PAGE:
Ham&High letters: Excel English Language School, Haringey Borough FC, thank you from Forum+, Brexit, Crouch End and Chase Farm transport
PUBLISHED: 16:30 24 October 2019
Letters, contributions and comments sent in from Ham&High readers this week.
Muswell Hill's Excel school will be missed
Susan Bennett, assistant county organiser, North West London, National Gardens Scheme, writes:
I was sad to learn of the untimely closure of the Excel English Language School (Ham&High), for so long a landmark institution in Muswell Hill.
I was involved with their imaginative "add-ons" offering students experience in extra mural activities tailored to their own special interests. In my case it was horticulture.
My husband Earl Hyde and I enjoyed welcoming students from far afield to explore our garden with English tea and home made cakes as our own "add-on". We discussed mutual passions, and I often learned a lot about their culture while discussing ours.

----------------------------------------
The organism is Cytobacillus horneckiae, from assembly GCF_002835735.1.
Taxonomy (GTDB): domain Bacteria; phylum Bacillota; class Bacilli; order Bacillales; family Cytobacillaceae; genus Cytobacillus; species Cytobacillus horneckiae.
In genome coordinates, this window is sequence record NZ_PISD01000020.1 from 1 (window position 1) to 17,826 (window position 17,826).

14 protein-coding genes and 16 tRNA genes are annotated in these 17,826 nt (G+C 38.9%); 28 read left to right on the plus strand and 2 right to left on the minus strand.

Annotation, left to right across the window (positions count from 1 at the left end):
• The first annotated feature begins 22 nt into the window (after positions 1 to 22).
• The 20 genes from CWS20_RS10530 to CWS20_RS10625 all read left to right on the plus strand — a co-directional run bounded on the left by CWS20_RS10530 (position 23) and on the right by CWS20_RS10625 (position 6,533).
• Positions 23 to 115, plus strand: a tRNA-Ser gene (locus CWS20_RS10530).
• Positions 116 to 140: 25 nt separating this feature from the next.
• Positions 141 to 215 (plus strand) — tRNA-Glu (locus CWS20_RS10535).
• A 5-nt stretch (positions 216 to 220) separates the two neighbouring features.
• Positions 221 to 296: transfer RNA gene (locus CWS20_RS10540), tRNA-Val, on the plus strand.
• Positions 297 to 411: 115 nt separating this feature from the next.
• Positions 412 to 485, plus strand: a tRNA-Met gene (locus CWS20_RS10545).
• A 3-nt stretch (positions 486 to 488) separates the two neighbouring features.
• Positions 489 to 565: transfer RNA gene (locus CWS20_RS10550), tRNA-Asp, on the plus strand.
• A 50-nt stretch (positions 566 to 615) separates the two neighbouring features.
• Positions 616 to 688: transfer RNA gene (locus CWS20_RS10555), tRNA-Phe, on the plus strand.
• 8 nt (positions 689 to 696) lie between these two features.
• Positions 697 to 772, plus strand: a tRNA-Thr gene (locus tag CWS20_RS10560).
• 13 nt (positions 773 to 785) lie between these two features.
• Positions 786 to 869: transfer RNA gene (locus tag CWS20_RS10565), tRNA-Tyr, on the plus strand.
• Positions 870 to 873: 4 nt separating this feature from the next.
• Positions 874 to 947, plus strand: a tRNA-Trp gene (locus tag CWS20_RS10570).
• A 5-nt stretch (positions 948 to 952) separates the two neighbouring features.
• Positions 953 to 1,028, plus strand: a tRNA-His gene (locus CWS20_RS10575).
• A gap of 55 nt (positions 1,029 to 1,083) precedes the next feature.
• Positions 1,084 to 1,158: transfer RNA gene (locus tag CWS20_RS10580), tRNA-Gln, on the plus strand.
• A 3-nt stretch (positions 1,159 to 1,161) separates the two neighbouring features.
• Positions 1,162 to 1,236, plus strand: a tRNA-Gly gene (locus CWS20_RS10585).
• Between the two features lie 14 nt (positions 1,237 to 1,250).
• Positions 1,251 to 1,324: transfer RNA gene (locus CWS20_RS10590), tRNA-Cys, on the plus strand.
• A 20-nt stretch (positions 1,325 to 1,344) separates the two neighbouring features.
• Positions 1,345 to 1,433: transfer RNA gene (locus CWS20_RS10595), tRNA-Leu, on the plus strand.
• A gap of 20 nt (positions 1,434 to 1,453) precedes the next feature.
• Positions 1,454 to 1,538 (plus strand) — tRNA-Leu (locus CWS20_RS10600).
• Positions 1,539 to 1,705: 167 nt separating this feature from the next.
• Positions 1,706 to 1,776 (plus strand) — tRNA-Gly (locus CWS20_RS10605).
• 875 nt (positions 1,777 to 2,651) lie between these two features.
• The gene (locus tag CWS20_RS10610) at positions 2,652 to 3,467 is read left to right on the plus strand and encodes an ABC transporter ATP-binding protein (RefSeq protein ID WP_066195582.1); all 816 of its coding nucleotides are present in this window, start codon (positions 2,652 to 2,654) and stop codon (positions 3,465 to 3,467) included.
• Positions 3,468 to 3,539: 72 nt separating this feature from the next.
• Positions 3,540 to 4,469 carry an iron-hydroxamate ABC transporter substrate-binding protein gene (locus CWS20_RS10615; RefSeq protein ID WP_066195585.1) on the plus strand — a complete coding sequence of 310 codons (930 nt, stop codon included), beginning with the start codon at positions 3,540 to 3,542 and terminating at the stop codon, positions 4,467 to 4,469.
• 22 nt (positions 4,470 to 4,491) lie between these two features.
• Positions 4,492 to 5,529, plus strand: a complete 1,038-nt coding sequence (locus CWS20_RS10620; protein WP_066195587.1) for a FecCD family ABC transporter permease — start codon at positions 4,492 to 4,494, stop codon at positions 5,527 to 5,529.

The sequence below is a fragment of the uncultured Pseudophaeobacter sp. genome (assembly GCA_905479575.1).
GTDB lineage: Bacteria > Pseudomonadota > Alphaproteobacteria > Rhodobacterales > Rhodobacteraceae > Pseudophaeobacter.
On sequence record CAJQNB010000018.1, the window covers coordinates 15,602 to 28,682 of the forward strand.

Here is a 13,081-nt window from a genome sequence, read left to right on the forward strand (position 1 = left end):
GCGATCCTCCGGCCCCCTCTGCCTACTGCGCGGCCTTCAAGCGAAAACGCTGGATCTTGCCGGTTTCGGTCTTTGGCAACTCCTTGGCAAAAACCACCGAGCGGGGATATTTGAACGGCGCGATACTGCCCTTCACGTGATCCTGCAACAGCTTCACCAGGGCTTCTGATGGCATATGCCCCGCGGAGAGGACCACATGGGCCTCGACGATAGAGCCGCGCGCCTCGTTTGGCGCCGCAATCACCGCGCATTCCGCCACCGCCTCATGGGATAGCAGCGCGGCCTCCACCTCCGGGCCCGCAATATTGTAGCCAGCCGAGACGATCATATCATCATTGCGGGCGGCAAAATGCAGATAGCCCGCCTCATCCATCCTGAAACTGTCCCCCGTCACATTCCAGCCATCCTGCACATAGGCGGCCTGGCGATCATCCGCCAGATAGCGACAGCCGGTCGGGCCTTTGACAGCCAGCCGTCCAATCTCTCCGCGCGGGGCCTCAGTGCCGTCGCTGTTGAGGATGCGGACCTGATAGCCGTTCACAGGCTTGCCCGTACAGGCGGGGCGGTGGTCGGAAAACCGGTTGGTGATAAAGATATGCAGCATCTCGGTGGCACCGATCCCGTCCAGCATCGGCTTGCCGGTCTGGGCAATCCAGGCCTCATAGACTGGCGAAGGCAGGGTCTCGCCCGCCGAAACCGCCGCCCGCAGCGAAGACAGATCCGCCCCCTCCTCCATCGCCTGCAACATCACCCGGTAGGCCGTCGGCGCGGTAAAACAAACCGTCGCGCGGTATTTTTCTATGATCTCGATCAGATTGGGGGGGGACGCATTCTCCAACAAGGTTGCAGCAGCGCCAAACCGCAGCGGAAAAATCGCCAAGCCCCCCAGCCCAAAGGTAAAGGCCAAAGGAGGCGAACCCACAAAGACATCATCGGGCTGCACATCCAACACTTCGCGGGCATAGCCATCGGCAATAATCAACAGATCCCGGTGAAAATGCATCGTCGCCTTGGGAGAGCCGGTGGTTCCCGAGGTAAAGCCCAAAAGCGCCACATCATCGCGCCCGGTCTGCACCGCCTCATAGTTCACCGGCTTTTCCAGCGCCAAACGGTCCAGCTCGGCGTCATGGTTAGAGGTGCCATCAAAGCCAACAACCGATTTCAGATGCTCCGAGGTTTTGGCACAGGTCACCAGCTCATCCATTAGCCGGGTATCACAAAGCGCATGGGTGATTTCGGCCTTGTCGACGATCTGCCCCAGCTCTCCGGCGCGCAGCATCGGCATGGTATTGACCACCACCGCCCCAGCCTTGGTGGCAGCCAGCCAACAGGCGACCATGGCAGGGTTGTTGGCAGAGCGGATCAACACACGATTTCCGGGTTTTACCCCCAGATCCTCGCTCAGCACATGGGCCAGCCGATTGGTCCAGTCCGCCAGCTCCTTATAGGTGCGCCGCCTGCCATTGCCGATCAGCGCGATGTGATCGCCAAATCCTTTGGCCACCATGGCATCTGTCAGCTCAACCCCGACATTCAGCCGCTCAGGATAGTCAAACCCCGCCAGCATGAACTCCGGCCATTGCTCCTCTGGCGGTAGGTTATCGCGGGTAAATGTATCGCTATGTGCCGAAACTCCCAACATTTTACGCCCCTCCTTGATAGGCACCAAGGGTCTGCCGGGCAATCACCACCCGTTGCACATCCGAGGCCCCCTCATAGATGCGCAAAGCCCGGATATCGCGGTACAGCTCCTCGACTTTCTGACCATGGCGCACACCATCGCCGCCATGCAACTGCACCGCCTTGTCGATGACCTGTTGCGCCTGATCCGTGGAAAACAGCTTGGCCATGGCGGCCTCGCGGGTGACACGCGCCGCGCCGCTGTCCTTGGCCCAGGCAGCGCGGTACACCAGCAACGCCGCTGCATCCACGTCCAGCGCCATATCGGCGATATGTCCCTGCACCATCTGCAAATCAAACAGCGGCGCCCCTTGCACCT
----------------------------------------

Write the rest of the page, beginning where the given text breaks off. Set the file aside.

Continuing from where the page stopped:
Judy and Richard and their brilliant staff ran the school to an exceptionally high standard, nurturing their students and every aspect of their environment too. That included creating a beautiful Japanese Garden that I was hoping would open for the National Gardens Scheme, as we do. They gave students of all ages from around the world a really positive and enlightening educational experience as well as an insight into British life and culture they will never forget.
While wishing Judy and Richard all the best for the future, I hope the new occupants will continue to enrich the environment they created and bring positive benefit to the community.
I'm proud of Haringey Borough
Catherine West, MP for Hornsey and Wood Green, writes:
I'm proud of Haringey Borough FC players for refusing to continue their FA Cup tie with Yeovil Town FC in the face of racist abuse from a tiny but vocal minority of travelling "supporters". Nobody should be subject to racist abuse whilst carrying out their job and nobody should feel they have to put up with it.